Sector

A A A

DEFINITION

1. An area of the economy in which businesses share the same or a related product or service. Economies are comprised of four sectors. The primary sector involves the extraction and harvesting of natural products from the earth (e.g., agriculture, mining and forestry). The secondary sector consists of processing, manufacturing and construction. The tertiary sector provides services, such as retail sales, entertainment and financial services. The quaternary sector is made up of intellectual pursuits, like education.


2. An industry or market sharing common characteristics. Investors use sectors to place stocks and other investments into categories like technology, health care, energy, utilities and telecommunications. Each sector has unique characteristics and a different risk profile.



INVESTOPEDIA EXPLAINS

1. Dividing an economy into different like-pieces allows for more in-depth analysis of the economy as a whole. Any economy can be divided into sectors, such as the economy of a particular city, or the global economy. The oil and gas sector is an example of an economic sector.

2. It is common for analysts to specialize in certain sectors. For example, at a large research firm, an analyst may cover only pharmaceutical companies. Investment funds often specialize in a particular economic sector, a practice known as sector investing.


RELATED TERMS
  1. NY Empire State Index

    A seasonally adjusted index that tracks the results of the Empire State Manufacturing ...
  2. Demographic Dividend

    The freeing up of resources for a country's economic development and the future ...
  3. Conglomerates Sector

    A category of stocks of large corporations with diverse and often unrelated ...
  4. Best Of Breed

    A stock that represents the most optimal investment choice for a specific sector ...
  5. Sector Breakdown

    The mix of sectors within a fund or portfolio, typically expressed as a percentage ...
  6. Industry

    A classification that refers to a group of companies that are related in terms ...
  7. Mutual Fund

    An investment vehicle that is made up of a pool of funds collected from many ...
  8. Sector Fund

    A stock mutual, exchange-traded or closed-end fund that invests solely in businesses ...
  9. Sector Rotation

    The action of a mutual fund or portfolio manager shifting investment assets ...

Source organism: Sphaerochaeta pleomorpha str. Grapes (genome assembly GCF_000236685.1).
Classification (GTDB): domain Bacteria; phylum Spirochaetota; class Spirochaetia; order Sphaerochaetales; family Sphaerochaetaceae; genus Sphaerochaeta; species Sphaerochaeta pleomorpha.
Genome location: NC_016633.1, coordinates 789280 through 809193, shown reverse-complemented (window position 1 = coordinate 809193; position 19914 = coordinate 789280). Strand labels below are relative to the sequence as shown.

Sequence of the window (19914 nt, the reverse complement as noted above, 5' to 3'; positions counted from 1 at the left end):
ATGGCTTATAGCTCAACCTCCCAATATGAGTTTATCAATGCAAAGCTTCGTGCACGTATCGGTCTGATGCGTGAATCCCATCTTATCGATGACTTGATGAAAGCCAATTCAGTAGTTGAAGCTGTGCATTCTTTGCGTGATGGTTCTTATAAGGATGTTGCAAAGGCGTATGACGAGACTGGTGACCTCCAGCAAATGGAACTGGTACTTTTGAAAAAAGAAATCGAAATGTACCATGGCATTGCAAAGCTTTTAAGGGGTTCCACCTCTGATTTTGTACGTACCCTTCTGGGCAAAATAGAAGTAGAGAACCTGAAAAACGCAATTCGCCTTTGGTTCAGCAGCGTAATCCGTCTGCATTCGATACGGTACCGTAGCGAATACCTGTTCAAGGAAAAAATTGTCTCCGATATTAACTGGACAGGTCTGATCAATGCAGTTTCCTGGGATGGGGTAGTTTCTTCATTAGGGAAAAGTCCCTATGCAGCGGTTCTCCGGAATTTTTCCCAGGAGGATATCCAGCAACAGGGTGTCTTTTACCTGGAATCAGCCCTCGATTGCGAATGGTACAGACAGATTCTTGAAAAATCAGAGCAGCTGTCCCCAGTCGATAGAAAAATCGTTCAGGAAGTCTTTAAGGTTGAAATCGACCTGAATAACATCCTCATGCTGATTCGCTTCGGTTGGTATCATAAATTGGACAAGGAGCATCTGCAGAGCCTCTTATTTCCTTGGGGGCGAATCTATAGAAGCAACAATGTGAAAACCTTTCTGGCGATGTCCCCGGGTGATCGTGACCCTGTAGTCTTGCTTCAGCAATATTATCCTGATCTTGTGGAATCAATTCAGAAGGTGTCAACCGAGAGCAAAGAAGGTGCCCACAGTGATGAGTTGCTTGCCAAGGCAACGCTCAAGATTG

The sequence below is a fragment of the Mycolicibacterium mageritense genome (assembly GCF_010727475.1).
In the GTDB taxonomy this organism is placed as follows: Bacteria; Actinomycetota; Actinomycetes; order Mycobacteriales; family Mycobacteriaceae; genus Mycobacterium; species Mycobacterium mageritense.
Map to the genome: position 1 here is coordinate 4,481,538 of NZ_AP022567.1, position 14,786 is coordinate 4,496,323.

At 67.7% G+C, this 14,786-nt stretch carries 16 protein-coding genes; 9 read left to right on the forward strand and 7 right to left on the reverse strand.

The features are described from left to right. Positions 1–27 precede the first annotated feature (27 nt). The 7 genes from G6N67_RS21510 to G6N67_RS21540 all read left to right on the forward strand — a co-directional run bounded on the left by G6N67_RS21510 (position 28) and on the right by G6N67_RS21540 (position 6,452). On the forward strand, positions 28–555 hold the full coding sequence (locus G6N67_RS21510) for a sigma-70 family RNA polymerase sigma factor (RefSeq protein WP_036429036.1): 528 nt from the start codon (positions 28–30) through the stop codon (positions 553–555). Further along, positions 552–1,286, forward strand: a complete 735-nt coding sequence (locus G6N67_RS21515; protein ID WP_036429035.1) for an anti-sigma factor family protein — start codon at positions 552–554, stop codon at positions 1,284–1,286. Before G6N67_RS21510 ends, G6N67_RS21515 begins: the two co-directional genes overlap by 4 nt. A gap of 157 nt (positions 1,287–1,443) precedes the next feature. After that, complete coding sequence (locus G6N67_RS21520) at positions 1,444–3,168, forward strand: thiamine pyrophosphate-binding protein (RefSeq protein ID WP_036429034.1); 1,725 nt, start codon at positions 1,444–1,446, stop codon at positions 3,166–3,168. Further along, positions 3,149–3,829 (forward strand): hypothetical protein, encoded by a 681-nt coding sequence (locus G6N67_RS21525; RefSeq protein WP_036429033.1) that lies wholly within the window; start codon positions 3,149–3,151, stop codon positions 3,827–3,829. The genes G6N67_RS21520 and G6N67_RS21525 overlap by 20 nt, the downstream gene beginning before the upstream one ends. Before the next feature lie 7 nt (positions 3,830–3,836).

10. Net Lending

    The amount of extra funds that a sector has available to provide for either ...
Related Articles
  1. Long-Term Investing: Hot Or Not?
    Investing Basics

    Long-Term Investing: Hot Or Not?

  2. Major Blunders In Portfolio Construction
    Mutual Funds & ETFs

    Major Blunders In Portfolio Construction

  3. Sector Rotation: The Essentials
    Fundamental Analysis

    Sector Rotation: The Essentials

  4. Investing In Leisure Funds
    Mutual Funds & ETFs

    Investing In Leisure Funds

  5. Four Big Investor Errors
    Insurance

    Four Big Investor Errors

  6. GICS Vs. ICB: Competing Systems For ...
    Mutual Funds & ETFs

    GICS Vs. ICB: Competing Systems For ...

  7. A Checklist For Successful Medical Technology ...
    Insurance

    A Checklist For Successful Medical Technology ...

  8. What is the difference between an industry ...
    Investing

    What is the difference between an industry ...

  9. The Stock Market: A Look Back
    Economics

    The Stock Market: A Look Back

  10. Where Top Down Meets Bottoms Up
    Retirement

    Where Top Down Meets Bottoms Up

comments powered by Disqus
Hot Definitions
  1. Leased Bank Guarantee

    A bank guarantee that is leased to a third party for a specific fee. The issuing bank will conduct due diligence on the creditworthiness of the customer looking to secure a bank guarantee, then lease a guarantee to that customer for a set amount of money and over a set period of time, typically less than two years.
  2. Degree Of Financial Leverage - DFL

    A ratio that measures the sensitivity of a company’s earnings per share (EPS) to fluctuations in its operating income, as a result of changes in its capital structure. Degree of Financial Leverage (DFL) measures the percentage change in EPS for a unit change in earnings before interest and taxes (EBIT).
  3. Jeff Bezos

    Self-made billionaire Jeff Bezos is famous for founding online retail giant Amazon.com.
  4. Re-fracking

    Re-fracking is the practice of returning to older wells that had been fracked in the recent past to capitalize on newer, more effective extraction technology. Re-fracking can be effective on especially tight oil deposits – where the shale products low yields – to extend their productivity.
  5. TIMP (acronym)

    'TIMP' is an acronym that stands for 'Turkey, Indonesia, Mexico and Philippines.' Similar to BRIC (Brazil, Russia, India and China), the acronym was coined by and investor/economist to group fast-growing emerging market economies in similar states of economic development.
  6. Pension Risk Transfer

    When a defined benefit pension provider offloads some or all of the plan’s risk – e.g.: retirement payment liabilities to former employee beneficiaries. The plan sponsor can do this by offering vested plan participants a lump-sum payment to voluntarily leave the plan, or by negotiating with an insurance company to take on the responsibility for paying benefits.
Trading Center